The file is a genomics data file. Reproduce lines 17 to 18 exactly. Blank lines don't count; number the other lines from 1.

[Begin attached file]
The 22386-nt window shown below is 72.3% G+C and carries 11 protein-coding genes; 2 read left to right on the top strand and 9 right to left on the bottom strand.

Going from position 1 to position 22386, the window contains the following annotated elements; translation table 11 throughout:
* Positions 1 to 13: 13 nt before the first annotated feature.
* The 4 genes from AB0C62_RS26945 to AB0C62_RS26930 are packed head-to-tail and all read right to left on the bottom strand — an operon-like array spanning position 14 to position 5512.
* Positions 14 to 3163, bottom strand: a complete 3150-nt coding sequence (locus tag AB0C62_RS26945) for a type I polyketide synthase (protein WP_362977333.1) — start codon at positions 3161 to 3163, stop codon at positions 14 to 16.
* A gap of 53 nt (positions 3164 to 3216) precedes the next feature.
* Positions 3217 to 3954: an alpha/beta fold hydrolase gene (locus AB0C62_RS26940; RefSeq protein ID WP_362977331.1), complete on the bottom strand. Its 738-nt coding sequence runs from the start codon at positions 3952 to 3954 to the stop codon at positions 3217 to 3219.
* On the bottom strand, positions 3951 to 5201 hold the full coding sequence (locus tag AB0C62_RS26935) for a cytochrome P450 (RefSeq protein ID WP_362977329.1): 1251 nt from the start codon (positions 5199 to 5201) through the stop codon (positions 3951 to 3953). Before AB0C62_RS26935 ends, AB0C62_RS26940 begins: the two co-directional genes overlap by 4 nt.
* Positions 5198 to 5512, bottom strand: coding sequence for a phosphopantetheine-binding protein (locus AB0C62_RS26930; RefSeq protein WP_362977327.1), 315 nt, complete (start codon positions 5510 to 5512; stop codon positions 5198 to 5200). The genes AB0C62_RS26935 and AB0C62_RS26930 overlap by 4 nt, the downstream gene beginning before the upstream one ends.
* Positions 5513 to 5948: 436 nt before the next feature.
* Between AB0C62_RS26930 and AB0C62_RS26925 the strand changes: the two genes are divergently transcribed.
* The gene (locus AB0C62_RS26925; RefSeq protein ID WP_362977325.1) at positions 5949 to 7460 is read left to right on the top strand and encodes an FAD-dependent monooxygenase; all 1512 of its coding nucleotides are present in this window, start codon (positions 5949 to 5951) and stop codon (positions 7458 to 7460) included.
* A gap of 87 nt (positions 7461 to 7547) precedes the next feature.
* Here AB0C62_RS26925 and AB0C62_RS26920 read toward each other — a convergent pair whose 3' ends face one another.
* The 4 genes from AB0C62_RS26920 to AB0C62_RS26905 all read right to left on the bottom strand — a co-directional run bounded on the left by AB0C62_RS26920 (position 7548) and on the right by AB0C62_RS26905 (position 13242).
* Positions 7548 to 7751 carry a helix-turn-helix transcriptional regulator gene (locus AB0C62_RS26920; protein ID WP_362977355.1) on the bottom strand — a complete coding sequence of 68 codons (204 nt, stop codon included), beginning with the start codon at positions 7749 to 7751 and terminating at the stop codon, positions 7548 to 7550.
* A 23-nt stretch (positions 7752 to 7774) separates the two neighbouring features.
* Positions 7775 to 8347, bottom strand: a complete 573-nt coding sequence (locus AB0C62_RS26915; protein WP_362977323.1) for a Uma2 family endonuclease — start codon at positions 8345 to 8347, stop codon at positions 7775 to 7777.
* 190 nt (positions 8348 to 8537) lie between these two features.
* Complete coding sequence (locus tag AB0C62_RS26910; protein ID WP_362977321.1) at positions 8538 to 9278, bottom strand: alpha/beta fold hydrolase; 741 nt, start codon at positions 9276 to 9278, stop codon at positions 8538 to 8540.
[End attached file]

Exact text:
* A 23-nt stretch (positions 7752 to 7774) separates the two neighbouring features.
* Positions 7775 to 8347, bottom strand: a complete 573-nt coding sequence (locus AB0C62_RS26915; protein WP_362977323.1) for a Uma2 family endonuclease — start codon at positions 8345 to 8347, stop codon at positions 7775 to 7777.